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Leeds disunited

Don’t blame the players for what’s happened at Elland Road.

Tony Cascarino, 29 Jan 2004



People have been having a go at the Leeds players saying they’re greedy so-and-sos who don’t care whether or not the club goes into administration, but I can understand them not liking the idea of wage deferrals. Why should they play ball with the men upstairs when it’s the men upstairs who’ve been negligent and cocked up the finances? I wouldn’t agree to my wages being deferred unless I knew exactly how the money was going to be managed and spent.

Secondly, there are players like David Batty who are out of contract and being told, “We’re letting you go at the end of the season but until then can you give us 20% of your wages so that we can get out of a mess that we, not you, created?” David Batty doesn’t want Leeds United to go under any more than the fans do, but at 35 and staring unemployment in the face he doesn’t want to be left out of pocket. He’s made a good living out of football, sure, but if he doesn’t get into management or coaching or find a pundit’s job, he’s going to need that money.

Personally, I think Leeds should raise £10 or £15 million by selling Robinson, Smith and Milner, gamble on a couple of lower division players like Robert Earnshaw at Cardiff who’d you’d probably get for £2 million a pop, and use what’s left to keep the club afloat. They’ll all be free agents if they go into administration, so why not give it a go?

Personally, I think it’s highly unlikely that Leeds will be a Premiership club next season. They had a little revival before Christmas but since then their heads have dropped, and there’s a defeated look about the team that just says “relegation” to me.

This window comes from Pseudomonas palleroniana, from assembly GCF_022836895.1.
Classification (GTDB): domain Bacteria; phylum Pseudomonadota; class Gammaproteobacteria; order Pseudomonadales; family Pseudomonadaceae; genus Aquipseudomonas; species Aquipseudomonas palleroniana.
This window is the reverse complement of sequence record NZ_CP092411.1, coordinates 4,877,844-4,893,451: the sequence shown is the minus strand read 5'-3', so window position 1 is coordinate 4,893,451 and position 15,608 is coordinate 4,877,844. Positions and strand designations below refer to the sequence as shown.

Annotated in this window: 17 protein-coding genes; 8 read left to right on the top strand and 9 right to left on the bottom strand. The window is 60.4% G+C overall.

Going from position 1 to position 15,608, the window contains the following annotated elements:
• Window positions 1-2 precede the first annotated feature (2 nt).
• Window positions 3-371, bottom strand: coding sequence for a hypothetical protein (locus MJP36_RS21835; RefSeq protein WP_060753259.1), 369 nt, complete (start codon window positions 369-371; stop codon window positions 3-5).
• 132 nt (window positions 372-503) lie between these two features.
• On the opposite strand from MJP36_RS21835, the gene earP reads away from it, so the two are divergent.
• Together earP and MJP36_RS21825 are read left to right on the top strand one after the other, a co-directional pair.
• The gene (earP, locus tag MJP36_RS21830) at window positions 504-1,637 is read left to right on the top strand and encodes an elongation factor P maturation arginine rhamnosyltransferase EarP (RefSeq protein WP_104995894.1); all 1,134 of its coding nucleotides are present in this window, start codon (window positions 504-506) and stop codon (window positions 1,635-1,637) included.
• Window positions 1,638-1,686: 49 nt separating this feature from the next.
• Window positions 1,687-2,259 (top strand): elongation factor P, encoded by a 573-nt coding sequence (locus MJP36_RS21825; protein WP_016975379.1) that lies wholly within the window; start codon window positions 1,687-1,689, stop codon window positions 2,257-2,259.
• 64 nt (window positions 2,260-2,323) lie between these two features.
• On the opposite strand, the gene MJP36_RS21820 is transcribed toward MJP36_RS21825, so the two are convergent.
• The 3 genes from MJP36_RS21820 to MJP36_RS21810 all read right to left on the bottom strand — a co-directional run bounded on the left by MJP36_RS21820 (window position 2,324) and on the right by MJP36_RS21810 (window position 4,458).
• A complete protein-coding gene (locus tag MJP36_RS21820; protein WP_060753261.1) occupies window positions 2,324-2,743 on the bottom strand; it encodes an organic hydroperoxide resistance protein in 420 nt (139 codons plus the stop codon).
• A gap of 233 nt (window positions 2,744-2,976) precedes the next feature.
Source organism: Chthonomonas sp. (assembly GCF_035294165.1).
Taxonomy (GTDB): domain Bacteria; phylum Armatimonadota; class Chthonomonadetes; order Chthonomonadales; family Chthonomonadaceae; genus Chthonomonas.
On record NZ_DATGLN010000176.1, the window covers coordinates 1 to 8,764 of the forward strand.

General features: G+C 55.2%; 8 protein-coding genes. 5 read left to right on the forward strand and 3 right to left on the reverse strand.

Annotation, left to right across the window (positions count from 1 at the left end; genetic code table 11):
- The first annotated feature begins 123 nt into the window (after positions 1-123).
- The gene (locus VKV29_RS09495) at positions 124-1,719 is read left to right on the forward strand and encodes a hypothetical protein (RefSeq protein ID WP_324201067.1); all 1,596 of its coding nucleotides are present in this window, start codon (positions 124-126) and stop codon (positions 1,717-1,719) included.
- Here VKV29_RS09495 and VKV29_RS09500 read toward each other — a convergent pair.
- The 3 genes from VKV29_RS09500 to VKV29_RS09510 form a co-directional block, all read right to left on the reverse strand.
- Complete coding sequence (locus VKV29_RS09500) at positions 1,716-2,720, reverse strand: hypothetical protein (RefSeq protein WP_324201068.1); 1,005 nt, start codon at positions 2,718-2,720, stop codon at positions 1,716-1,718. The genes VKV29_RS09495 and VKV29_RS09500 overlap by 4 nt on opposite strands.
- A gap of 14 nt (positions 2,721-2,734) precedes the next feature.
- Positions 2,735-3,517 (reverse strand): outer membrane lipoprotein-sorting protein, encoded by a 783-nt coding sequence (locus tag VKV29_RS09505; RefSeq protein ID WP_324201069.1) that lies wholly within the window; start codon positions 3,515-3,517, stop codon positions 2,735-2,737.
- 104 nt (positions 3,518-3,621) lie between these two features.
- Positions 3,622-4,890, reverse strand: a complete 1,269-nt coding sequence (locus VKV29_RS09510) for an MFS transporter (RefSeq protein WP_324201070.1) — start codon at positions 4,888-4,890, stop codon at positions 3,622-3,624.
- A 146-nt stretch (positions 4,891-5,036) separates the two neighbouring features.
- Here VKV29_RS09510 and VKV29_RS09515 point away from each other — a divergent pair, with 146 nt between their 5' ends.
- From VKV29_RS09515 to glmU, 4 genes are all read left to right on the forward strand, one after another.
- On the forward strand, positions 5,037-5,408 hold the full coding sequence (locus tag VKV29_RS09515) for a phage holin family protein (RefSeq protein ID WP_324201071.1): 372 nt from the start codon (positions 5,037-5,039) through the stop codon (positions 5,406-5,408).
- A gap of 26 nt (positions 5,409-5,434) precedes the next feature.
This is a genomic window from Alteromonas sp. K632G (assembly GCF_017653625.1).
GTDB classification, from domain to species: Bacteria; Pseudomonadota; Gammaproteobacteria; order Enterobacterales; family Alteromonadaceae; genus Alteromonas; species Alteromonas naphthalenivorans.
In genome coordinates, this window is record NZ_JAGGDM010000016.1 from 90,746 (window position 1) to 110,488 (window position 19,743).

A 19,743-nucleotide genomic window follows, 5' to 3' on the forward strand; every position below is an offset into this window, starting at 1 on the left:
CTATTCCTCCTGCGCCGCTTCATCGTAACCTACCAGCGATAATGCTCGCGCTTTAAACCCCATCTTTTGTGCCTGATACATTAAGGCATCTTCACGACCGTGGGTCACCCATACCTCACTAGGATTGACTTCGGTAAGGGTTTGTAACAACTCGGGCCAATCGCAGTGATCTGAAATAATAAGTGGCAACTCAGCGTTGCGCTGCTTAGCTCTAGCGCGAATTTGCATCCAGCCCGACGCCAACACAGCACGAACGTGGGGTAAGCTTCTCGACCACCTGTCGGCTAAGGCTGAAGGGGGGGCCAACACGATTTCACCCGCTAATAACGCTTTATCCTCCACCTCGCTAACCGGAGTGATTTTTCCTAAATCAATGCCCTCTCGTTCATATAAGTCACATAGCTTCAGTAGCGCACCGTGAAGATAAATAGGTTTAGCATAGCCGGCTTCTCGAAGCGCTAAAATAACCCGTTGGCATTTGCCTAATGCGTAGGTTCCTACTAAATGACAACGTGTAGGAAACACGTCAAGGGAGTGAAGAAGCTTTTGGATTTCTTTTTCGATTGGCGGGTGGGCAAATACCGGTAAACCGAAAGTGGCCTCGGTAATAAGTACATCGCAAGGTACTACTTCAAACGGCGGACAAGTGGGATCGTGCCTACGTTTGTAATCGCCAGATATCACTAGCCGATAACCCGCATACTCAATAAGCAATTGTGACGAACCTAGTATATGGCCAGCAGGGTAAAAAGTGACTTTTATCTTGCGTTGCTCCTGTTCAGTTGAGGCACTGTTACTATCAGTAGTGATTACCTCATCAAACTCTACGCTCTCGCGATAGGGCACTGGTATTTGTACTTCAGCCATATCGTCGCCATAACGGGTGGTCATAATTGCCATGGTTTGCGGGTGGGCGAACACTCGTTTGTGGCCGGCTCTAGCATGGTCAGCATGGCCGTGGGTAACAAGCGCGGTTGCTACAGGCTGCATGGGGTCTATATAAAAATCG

I imagine there’ll be great excitement in Dublin when Brazil come calling next month, especially if they field a full strength team with the likes of Ronaldo and Roberto Carlos in it. Supporters should soak up as much of the Lansdowne atmosphere as they can because it doesn’t look like we’re going to be playing our World Cup qualifiers there or anywhere else in Ireland.

Never mind the fact that you’d probably get sell-out crowds for Ireland games at Anfield or Old Trafford – it’s an absolute disgrace that a country who’s been to as many finals as we have doesn’t have a national stadium. The obvious solution is for the G.A.A. to say, “Tell you what, you can use Croke Park for the next couple of years for competitive games only”, but I don’t think it’s going to happen. The upside of having to play in England is that there’s going to be a lot of very embarrassed politicians and FAI officials who might finally pull their fingers out as a consequence.

As for Brazil, I think Brian will use the game to give Liam Miller and Andy Reid a run-out against top quality opposition. It’d be brilliant for Ireland right now if a Premiership team came in and bought Reid before the transfer window closes. I’ve seen him a couple of times playing for Nottingham Forest and he was easily the most creative player on display.

Brian Kerr’s biggest concern, though, has to be up front. Clinton Morrison hasn’t been able to get a decent run in the Birmingham side and to get the best out of David Connolly you need a couple of big lads alongside him like West Ham had on Sunday when they beat Wolves in the Cup. Besides Gary Doherty we haven’t got anybody to carry out the Niall Quinn role, so I think goals are going to be a big problem for us.

He’s got his critics but watching him play for Man City this season, I think Richard Dunne is worth starting at centre-half. I don’t want to be defeatist but, really, Brian doesn’t have that many options at the moment outside of the obvious 13 or 14 players. I’m sure they’ll give their all against Brazil but if the Brazilians play at anything like their best it’s going to be an exercise in damage limitation.


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